SCHOOLS in Staffordshire could face closure after council chiefs warned of a potential crisis around newly proposed funding arrangements.
Government proposals meant to simplify the way school receive funding poses a serious threat to some schools in Staffordshire, county councillors warned today, with small schools potentially suffering at the expense of other bigger schools in the area.
County councillor Liz Staples, cabinet member for education and skills said: “Our analysis of how the reforms would affect Staffordshire schools has rung alarm bells.
“As it stands, the changes could undermine the future viability of some schools and mean that a number of schools will see big increases in their budgets at the expense of others.”
She said in principle she was in agreement that school funding needed to be reformed in order to provide a fairer system, pointing out that Staffordshire was one of the areas with the lowest education funding in the country currently.
The reforms, which include changes to the way funding is determined, what schools have to pay for and what is centrally funded, and changes to the way pupils with additional needs are funded, has forced the county council to launch a major lobbying exercise to convince the Department of Education to rethink the plans.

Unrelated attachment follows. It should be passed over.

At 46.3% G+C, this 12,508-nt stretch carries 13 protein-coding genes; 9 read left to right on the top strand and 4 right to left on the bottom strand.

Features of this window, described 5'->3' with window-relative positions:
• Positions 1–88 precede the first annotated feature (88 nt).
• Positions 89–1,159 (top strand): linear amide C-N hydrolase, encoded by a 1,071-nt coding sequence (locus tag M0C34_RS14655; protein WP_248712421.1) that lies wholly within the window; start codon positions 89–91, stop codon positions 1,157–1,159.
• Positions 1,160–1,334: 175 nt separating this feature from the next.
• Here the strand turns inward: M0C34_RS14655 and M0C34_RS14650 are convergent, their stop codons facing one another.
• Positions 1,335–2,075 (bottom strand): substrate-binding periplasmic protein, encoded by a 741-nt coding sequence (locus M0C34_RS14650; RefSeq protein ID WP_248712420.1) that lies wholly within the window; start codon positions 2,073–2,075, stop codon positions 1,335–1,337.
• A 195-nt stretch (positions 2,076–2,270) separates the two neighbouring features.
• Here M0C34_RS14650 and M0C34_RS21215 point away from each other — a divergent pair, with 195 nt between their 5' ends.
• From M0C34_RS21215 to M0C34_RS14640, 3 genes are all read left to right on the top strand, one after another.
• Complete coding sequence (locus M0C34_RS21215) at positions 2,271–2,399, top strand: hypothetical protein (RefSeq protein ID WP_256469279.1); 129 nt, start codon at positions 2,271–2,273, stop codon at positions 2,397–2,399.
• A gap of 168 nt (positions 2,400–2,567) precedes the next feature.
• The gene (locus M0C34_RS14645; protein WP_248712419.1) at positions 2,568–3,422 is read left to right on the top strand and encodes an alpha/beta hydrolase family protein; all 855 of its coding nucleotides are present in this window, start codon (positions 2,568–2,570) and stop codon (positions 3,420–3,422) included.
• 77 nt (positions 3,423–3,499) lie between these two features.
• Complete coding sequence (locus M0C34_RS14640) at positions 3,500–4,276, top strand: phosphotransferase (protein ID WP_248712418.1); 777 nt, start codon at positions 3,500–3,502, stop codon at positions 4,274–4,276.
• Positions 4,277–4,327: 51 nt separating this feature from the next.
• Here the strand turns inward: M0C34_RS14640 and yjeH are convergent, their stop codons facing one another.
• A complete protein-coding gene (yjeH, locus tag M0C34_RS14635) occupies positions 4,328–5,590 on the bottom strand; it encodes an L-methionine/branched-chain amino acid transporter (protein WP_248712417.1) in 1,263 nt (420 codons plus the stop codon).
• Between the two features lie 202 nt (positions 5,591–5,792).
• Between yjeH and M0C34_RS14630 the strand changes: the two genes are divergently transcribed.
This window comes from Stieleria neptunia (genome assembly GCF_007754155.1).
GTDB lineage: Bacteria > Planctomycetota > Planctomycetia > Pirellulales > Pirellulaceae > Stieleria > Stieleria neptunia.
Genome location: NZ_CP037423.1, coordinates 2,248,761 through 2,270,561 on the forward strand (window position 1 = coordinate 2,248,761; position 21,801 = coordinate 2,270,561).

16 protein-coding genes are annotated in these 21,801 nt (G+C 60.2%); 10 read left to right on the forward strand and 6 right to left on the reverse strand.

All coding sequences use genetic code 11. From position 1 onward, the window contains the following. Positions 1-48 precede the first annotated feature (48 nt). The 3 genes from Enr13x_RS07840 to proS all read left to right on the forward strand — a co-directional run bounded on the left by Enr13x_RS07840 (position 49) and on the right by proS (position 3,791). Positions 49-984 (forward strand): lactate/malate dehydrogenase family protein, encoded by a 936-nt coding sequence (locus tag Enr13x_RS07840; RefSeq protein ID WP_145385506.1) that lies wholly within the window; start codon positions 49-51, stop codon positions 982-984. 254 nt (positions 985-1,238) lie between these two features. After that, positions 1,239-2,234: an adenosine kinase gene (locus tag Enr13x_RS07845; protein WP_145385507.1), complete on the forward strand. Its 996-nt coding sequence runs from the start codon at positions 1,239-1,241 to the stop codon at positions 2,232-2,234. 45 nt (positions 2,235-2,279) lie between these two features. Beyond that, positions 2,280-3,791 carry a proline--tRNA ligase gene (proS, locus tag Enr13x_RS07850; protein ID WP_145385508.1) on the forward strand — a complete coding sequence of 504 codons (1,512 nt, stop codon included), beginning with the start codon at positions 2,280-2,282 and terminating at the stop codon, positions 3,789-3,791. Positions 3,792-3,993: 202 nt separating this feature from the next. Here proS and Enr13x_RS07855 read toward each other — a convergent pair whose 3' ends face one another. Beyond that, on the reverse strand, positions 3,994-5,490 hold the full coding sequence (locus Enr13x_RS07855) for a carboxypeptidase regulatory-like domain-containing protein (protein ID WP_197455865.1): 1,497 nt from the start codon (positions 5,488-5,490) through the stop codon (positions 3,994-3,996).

County councillor Ian Parry, cabinet member for finance and transformation said the reforms didn’t take into account the diversity of schools in a county like Staffordshire.
“In some areas we operate a three tier system of first, middle and secondary schools, and we also have a lot of smaller, rural schools so needs and demands differ widely across the county,” he said. “We do think that with careful thought the Department of Education could make some relatively simple changes to their proposed approach, which will transform a potential crisis situation to one which we can work with locally.
“Our priority is the education of our children and we will stand with our schools to protect their future in any way we can.”
The School’s Forum, with whom council officers are already working to develop proposals, will meet tomorrow, before a formal consultation with schools in the council is launched.
Councillor Parry added: “We will do everything in our power to avoid a financial crisis in our schools.”
A letter from county council leader Philip Atkins has been sent to Michael Gove, Secretary of State for Education, outlining the council’s concerns, can be read here.